- Resource Allocation: Here, participants are invited to consider the resources needed for their idea to become possible. They are given a second board with four wooden squares in the centre, which they need to divide into time periods (i.e. three months per square for a one-year project). On these, they have the option of placing small flags (representing milestones) to consider where there might be important meetings, deliveries or the like. Coins are provided as a budgetary representation of the project costs. The coins are placed at one end of the board, providing an indication of the amount of money required within each time frame for the project to become possible. The money could for instance be spent on materials or external knowledge alliances. At the other end of the board they need to allocate internal resources in the form of manpower for the project. They are given acrylic pieces attached to rubber bands. The name of the employee is written on the pieces as well as the percentage of time he/she needs to be allocated to the project. Then they stretch the rubber band as far as it is necessary for that employee to be involved. It could be for just one week of research, or for 10 weeks of prototyping and testing.
Figure 2. Participants negotiate the amount of resources needed to cover project costs.
- Strategic Positioning: The organisational strategy emphasises different goals within front-end innovation work, and some of these are engraved into a spider web on the third board. In the centre of the board the following question is posed: How does your idea support the strategic goals of front-end innovation? The group’s idea is thereby to be evaluated in accordance with how well it supports the aims. There are five different ways their idea could support the strategic goals: not at all, improves, evolves, re-invents or transforms. Two of the areas are empty and allow participants to formulate a vision themselves. Once the web is fully completed they will have an overview of how their idea supports existing strategic initiatives within the organisation, and could also get them reflecting on where they could raise the ambitions of it.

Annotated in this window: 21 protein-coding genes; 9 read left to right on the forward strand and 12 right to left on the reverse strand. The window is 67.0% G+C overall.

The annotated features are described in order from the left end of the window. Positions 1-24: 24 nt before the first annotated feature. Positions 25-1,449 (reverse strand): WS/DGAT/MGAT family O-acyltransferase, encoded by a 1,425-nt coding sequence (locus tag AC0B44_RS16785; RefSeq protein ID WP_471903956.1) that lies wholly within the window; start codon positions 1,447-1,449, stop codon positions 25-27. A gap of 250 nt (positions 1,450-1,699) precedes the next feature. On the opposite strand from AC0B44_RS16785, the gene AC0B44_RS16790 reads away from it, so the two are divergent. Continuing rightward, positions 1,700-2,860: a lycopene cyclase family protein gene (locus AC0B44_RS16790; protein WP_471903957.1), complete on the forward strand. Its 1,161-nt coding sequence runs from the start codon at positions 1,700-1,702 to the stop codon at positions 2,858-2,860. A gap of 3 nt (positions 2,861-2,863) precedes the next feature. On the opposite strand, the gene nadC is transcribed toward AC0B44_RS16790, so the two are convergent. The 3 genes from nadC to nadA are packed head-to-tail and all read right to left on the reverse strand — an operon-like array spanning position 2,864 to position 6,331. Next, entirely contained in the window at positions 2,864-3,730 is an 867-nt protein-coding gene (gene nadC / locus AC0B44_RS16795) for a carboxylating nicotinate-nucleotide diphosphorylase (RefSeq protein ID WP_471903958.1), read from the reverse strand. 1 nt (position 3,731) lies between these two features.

Figure 3. Participants position their idea according to the strategic aims of the organization.
- Process Overview: In the bottom layer of the box lays a set of arrows cut into different shapes (i.e. linear, curved, u-turns). They are additionally provided with a set of different elements with particular meanings (boundaries, money, people, decisions, milestones etc.). Participants are asked to build the process they might have to go through for the idea to be realised. They are asked to place the objects according to where they think they will meet challenges, where they might have deliveries, decisions, tests, etc. Visualising the process will encourage participants to discuss whether their previous estimates essentially make sense, and potentially discover challenges that could prevent them from being able to complete the project or initiate the development of the idea.
Figure 4. Participants create an overview of the process they estimate themselves going through in developing the project.